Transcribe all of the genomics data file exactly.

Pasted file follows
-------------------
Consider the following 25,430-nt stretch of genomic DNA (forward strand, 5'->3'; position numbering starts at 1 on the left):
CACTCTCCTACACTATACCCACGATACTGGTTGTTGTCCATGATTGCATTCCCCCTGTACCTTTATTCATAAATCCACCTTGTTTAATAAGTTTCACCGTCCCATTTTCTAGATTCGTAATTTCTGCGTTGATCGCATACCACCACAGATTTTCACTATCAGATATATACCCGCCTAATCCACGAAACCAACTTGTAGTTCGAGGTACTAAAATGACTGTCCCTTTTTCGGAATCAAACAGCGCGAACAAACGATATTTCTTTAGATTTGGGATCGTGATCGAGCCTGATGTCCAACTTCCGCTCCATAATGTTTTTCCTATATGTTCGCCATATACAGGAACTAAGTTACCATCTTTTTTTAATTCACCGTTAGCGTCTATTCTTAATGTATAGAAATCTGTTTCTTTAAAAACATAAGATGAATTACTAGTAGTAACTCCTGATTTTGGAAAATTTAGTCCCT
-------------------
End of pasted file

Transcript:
Consider the following 25,430-nt stretch of genomic DNA (forward strand, 5'->3'; position numbering starts at 1 on the left):
CACTCTCCTACACTATACCCACGATACTGGTTGTTGTCCATGATTGCATTCCCCCTGTACCTTTATTCATAAATCCACCTTGTTTAATAAGTTTCACCGTCCCATTTTCTAGATTCGTAATTTCTGCGTTGATCGCATACCACCACAGATTTTCACTATCAGATATATACCCGCCTAATCCACGAAACCAACTTGTAGTTCGAGGTACTAAAATGACTGTCCCTTTTTCGGAATCAAACAGCGCGAACAAACGATATTTCTTTAGATTTGGGATCGTGATCGAGCCTGATGTCCAACTTCCGCTCCATAATGTTTTTCCTATATGTTCGCCATATACAGGAACTAAGTTACCATCTTTTTTTAATTCACCGTTAGCGTCTATTCTTAATGTATAGAAATCTGTTTCTTTAAAAACATAAGATGAATTACTAGTAGTAACTCCTGATTTTGGAAAATTTAGTCCCT